The rest of the first chapter introduces us to the novel’s characters and the inner conflicts that drive them. In the dim-witted nurse’s bossing around of six-year-old Guitar Bains we see the origins of the adult Guitar’s hatred for whites. Similarly, the glimpse of Macon Jr. privately basking in Pilate’s simple song hints that he has a sensitive side beneath his hard, dead shell. Finally, that Ruth is well dressed, in contrast to the shabbily dressed crowd, suggests that Ruth is alienated from her fellow African-Americans and wants to become white. But her desire to be white meets resistance, as the white Mercy Hospital admits her only with great reluctance. Like her biblical namesake, Ruth the Moabite, who becomes estranged from her native people and struggles for acceptance among the Hebrews, Ruth Foster Dead is an outsider in both the Black community and the white community.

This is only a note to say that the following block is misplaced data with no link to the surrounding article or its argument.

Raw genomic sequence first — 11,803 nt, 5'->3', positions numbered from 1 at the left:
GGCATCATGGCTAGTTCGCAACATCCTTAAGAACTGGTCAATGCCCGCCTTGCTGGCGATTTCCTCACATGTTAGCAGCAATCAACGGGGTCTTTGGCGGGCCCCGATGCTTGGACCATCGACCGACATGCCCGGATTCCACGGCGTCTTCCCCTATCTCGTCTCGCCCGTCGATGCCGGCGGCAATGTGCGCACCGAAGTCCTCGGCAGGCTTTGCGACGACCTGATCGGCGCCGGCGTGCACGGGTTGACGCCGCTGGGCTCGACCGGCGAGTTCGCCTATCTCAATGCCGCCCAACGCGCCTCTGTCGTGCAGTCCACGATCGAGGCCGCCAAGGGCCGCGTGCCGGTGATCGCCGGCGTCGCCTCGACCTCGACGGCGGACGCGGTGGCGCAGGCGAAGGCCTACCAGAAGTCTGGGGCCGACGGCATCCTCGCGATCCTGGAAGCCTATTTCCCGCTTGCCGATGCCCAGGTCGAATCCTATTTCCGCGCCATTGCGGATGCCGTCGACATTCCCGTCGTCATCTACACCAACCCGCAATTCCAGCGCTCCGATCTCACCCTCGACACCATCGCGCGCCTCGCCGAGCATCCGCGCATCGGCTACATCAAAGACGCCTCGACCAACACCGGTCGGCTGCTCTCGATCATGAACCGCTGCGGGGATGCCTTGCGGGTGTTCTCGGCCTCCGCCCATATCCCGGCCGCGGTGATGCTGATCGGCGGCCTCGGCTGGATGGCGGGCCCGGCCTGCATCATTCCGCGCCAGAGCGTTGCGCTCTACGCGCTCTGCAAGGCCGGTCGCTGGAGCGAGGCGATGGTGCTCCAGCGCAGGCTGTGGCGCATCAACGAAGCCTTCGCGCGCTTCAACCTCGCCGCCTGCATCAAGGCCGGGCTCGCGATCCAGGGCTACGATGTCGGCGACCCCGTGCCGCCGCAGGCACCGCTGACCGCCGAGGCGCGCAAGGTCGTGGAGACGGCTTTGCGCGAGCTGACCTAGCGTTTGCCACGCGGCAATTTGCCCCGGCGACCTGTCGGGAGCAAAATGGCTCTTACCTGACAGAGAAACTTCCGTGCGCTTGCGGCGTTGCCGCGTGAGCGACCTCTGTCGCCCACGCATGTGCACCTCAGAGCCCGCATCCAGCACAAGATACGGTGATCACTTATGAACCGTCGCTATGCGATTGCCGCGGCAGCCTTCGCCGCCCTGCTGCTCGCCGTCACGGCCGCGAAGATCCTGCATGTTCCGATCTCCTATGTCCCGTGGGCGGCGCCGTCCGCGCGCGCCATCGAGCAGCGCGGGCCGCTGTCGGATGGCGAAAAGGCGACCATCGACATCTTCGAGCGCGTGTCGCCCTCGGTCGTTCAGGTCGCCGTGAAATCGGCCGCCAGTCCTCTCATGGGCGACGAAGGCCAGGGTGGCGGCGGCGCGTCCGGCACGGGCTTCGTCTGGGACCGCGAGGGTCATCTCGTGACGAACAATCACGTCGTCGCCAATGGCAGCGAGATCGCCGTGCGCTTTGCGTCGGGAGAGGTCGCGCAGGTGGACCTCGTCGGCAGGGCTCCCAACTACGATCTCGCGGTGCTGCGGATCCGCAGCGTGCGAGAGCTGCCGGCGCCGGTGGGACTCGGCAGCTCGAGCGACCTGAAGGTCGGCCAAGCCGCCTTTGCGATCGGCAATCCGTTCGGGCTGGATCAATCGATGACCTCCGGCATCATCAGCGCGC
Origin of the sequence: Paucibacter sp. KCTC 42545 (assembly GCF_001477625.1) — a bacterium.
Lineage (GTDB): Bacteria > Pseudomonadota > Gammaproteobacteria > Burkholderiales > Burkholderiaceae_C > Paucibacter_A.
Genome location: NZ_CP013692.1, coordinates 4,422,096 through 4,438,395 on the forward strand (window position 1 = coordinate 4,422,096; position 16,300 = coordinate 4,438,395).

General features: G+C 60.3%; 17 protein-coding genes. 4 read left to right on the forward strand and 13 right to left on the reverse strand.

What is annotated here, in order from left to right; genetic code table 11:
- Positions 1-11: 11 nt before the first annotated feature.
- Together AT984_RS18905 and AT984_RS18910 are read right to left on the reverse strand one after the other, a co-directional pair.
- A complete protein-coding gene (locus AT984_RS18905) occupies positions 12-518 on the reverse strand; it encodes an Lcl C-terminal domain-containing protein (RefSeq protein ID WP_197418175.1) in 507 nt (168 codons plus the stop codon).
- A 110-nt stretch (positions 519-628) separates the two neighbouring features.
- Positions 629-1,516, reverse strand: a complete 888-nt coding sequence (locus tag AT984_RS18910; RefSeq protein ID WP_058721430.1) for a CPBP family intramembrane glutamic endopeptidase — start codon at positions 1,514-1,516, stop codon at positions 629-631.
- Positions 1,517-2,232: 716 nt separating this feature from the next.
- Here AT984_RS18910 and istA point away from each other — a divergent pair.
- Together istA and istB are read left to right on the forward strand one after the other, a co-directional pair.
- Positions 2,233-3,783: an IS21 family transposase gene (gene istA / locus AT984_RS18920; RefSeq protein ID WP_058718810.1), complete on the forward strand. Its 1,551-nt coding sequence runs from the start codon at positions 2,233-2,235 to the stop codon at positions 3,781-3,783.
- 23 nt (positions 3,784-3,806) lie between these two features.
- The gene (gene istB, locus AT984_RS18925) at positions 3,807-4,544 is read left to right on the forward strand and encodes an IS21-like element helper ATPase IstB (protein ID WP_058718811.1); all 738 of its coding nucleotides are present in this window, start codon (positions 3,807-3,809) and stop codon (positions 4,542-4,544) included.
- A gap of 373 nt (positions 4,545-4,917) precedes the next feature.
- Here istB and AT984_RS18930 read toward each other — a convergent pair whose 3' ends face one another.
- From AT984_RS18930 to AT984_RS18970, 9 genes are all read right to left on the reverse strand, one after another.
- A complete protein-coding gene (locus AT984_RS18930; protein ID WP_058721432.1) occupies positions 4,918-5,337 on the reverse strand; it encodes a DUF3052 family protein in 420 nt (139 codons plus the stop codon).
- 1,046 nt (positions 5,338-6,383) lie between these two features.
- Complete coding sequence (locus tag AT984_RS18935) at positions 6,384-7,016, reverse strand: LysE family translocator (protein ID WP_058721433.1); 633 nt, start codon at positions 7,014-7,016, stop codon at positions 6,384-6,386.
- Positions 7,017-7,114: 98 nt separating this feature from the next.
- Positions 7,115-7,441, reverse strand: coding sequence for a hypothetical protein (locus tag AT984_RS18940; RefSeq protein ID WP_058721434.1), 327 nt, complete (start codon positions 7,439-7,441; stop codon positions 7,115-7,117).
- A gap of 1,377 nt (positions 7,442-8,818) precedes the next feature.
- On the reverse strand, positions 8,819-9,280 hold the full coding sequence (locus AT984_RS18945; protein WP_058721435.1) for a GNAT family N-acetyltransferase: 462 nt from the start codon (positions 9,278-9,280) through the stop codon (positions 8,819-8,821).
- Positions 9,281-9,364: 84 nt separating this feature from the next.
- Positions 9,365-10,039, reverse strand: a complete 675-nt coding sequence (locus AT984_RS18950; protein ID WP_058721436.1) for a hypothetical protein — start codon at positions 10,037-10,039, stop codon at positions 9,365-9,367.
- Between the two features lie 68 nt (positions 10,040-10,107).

Morrison’s emphasis on names and naming suggests that the novel is ultimately about recovering and accepting lost identity. Macon Jr. is as spiritually dead as Milkman is after age four. But we know that “Macon Dead” is not the real name of any of the three Macons. This name is the result of an accident—a drunken Union soldier’s shaky handwriting—which suggests that either of the living Macons (Macon Jr. and Milkman) can recover his true name and identity with a little bit of effort. Indeed, only when Milkman, on a journey to discover his lost family history, learns Macon Dead I’s given name, can he begin to come to terms with his own identity.

Furthermore, names of geographic locations sometimes serve as milestones along Milkman’s journey. For instance, Milkman’s own street, dubbed Mains Avenue by the post office, is called “Not Doctor Street” by town residents—a more descriptive name, since a doctor who once lived there no longer does. Living on a street whose true name has been obscured by its nickname invites Milkman to question his own name, and spurs his quest toward self-discovery.